Olivia’s Birds: Saving the Gulf
by Olivia Bouler

Written by Olivia when she was eleven, this book shows children what they can accomplish if they put their mind to it. See an interview with Olivia at Archimedes Notebook.

Reading level: Ages 3 and up
Hardcover: 32 pages
Publisher: Sterling; First Edition (April 5, 2011)
ISBN-10: 1402786654
ISBN-13: 978-1402786655

Bird Books with Hands-on Activities Included

Bird-acious (Science with Stuff) by Melissa Stewart.

First of all, the book itself is a fun and educational introduction to birds for young readers. It contains big color photographs and interesting facts. It covers everything from feathers and flying to beaks and eating. There’s even a two-page spread that features photographs of cool bird tongues and describes what the various structures are used for.

But this book offers even more. In the cover image above, do you see the brown mass in the yellow oval to the right, just under the title? That is an actual owl pellet for kids to dissect. A bird book with its own hands-on activity included, how cool is that?

Age Range: 8 and up
Hardcover: 48 pages
Publisher: Downtown Bookworks; Nov edition (December 10, 2013)
ISBN-10: 1935703900
ISBN-13: 978-1935703907

Look and Learn Birds (PBS Kids) by Sarah Parvis and PBS KIDS (Editor)

Perfect to accompany a citizen science project like The Great Backyard Bird Watch, this kit comes with a 64-page book, simple-to-use binoculars, a laminated identification sheet with pictures of common birds, and an activity poster. What a great way to encourage the next generation of bird watchers.

Age Range: 4 – 8 years
Publisher: Downtown Bookworks; Box Pck Pa edition (August 30, 2016)
ISBN-10: 1941367291
ISBN-13: 978-1941367292

Middle Grade

Woodpeckers: Drilling Holes and Bagging Bugs by Sneed B. Collard III.

If you’ve never read a book by acclaimed science author Sneed B. Collard III, reading Woodpeckers will send you searching for more of his titles. First of all, he and his son (at fourteen years old!) traveled around North America and took the majority of the stunning color photographs in the book. That alone shows their knowledge about and passion for their subjects. Add the fun, conversational tone of the text, sprinkled with quotes from woodpecker experts and you have one amazing book!

Good for Middle Grade ages on up.

(Check out Fire Birds below, by the same author)

Ages: 9-12
Publisher: Bucking Horse Books (April 1, 2018)
ISBN-10: 0984446095
ISBN-13: 978-0984446094

Look Up!: Bird-Watching in Your Own Backyard by Annette LeBlanc

In an attempt to overcome the “whatever” attitude of the modern child, LeBlanc adopts a conversational style and cartoon illustrations that are sure to attract some new interest in giving birdwatching a try.

Reading level: Ages 8 and up
Hardcover: 64 pages
Publisher: Candlewick (March 12, 2013)
ISBN-10: 0763645613
ISBN-13: 978-0763645618

 

Nat-geo-bird-guide

National Geographic Kids Bird Guide of North America: The Best Birding Book for Kids from National Geographic’s Bird Experts by Jonathan Alderfer

It may seem like hype to call yourself the best, but this book really does takes kid-friendly bird guides to a whole new level. The book features National Geographic quality photographs and artwork. Plus, it wouldn’t be National Geographic with really nice maps of where many of the birds are found (sneak in a geography lesson here?) Now add a lot of good tips for identification and easily-digestible facts about the different birds. Stir in a few bird-related activities, and you have a fantastic bird guide for kids.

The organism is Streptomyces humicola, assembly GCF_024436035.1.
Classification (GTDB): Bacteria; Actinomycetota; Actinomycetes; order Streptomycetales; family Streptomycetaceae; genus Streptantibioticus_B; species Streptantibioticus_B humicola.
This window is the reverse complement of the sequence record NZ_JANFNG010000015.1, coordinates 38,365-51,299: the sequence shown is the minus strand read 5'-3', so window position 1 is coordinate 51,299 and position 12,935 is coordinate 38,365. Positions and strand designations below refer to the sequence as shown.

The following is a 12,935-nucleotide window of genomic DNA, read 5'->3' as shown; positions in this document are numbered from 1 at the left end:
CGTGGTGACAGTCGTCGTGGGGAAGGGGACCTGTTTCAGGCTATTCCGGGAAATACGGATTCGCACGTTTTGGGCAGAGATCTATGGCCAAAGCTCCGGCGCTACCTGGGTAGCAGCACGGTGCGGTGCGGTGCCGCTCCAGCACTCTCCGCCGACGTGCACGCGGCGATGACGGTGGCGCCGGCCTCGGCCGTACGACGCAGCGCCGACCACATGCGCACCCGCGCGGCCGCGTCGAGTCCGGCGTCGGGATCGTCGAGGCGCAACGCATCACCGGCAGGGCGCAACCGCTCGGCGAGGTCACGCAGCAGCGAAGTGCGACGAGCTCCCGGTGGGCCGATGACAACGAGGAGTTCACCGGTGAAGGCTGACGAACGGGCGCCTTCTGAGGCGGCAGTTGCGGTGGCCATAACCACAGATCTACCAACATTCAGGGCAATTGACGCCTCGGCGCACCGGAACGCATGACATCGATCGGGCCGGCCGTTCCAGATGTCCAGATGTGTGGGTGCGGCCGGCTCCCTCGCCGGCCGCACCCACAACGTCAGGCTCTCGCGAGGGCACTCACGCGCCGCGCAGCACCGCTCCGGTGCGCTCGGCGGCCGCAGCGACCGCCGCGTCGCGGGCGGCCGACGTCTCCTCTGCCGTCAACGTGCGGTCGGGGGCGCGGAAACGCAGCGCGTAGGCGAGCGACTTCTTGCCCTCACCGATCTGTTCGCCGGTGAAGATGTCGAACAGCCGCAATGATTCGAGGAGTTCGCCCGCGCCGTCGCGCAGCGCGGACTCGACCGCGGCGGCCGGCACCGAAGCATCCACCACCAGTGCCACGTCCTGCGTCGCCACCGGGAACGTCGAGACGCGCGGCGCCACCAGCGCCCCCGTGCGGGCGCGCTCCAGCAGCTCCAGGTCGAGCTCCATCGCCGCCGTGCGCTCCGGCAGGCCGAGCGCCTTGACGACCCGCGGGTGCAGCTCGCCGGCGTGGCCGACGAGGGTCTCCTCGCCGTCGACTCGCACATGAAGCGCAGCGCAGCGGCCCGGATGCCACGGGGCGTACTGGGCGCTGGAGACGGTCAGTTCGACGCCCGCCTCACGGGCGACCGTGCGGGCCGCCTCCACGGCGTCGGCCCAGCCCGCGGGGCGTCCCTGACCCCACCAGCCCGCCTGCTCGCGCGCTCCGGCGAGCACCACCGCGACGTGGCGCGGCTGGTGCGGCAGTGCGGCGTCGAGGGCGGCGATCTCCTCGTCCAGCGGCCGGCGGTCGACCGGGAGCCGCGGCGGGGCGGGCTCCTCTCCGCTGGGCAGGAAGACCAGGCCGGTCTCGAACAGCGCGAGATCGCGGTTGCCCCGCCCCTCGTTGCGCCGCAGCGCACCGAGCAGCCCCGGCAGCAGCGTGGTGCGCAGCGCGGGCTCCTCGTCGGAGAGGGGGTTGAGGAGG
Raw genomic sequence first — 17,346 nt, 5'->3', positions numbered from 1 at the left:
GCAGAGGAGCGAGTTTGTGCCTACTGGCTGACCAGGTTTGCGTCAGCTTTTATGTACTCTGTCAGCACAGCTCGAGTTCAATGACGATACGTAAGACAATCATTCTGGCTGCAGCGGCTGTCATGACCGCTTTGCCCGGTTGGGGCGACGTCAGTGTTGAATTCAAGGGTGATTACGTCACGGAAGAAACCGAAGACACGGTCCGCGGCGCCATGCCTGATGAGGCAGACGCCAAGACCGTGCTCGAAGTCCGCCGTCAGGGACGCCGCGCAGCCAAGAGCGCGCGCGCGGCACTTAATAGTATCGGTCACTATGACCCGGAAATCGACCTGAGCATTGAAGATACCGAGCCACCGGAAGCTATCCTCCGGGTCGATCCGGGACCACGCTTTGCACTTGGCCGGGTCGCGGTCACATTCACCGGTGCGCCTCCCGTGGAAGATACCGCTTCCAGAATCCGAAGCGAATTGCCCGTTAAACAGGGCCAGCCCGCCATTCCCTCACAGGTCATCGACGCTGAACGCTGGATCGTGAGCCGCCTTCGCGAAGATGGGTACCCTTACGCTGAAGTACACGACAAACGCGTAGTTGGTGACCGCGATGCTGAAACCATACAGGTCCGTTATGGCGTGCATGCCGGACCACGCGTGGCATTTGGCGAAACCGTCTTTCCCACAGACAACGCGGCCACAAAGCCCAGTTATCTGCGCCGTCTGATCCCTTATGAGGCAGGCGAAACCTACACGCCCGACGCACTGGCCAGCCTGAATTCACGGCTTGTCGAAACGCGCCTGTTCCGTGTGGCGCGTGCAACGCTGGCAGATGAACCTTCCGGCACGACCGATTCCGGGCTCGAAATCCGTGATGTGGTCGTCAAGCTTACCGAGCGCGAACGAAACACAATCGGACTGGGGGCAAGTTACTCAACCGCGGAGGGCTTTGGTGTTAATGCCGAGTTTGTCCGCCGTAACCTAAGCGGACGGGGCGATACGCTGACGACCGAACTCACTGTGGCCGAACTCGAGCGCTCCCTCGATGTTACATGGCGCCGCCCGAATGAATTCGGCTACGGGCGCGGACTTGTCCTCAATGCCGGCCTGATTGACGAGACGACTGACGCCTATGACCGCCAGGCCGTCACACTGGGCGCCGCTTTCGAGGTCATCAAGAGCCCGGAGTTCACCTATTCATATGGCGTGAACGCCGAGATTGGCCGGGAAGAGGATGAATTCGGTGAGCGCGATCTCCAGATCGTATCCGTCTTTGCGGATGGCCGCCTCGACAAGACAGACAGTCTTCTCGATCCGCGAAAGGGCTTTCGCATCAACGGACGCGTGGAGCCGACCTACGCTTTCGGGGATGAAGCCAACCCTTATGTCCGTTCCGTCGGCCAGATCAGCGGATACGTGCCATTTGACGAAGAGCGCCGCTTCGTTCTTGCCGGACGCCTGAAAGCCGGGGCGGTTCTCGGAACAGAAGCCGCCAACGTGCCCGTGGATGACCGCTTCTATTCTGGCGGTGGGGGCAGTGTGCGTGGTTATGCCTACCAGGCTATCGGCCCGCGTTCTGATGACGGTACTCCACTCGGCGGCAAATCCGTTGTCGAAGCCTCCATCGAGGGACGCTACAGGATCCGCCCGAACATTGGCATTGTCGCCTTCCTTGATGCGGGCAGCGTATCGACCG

Age Range: 7 – 9 years
Paperback: 176 pages
Publisher: National Geographic Children’s Books (March 12, 2013)
ISBN-10: 1426310943
ISBN-13: 978-1426310942

Older children will enjoy reading about Fire Birds by Sneed B. Collard III.

Fire Birds reveals the work of biology professor Dick Hutto, who has been investigating what happens to bird species after a forest fire. He found that some kinds of birds increase in number due to increased nest sites and food. He has come up with a list of 15 species that are closely associated with recently burned forests, which he calls “Fire Birds.” Can you guess what they might be?

(This title was previously reviewed at Wrapped in Foil.)

Ages: 8+
Hardcover: 48 pages
Publisher: Bucking Horse Books (December 10, 2014)
ISBN-10: 0984446079
ISBN-13: 978-0984446070

Crow Smarts: Inside the Brain of the World’s Brightest Bird by Pamela S. Turner and photographs by Andy Comins

 

Written with light humor (one of the crows is named “Crow we never got around to naming”) and illustrated with birds-eye-view photographs (like the one on the cover). Whether you have read all of books in the Scientists in the Field series or none of them, you are going to want to pick up this one. Perfect for anyone interested in learning, tool use and birds, including budding animal behaviorists, ornithologists, psychologists and educators.

Full review at Growing With Science.

Age Range: 10 – 12 years
Publisher: HMH Books for Young Readers (August 2, 2016)
ISBN-10: 0544416198
ISBN-13: 978-0544416192

Birdology: 30 Activities and Observations for Exploring the World of Birds (Young Naturalists) by Monica Russo and with photographs by Kevin Byron

Birdology gives an introduction to many aspects of bird biology, such as their anatomy and special characteristics, where to look for them, what they eat, bird migratory behavior, etc. In the final section it explores common careers that involve working with birds. Each section reveals information about a topic, such as feathers, and then provides suggestions for hands-on activities to reinforce learning.

The author is very careful to point out that it is illegal to collect or possess feathers, nests or eggs of wild birds. All the activity suggestions keep this important consideration in mind.

(Full review and activities at Growing with Science blog)

Age Range: 7 and up
Publisher: Chicago Review Press (January 1, 2015)
ISBN-10: 161374949X
ISBN-13: 978-1613749494

 

Be sure to check our recent list of children’s books about bird migrations, too.

Do you have a book to add to this list? We’d love to hear from you.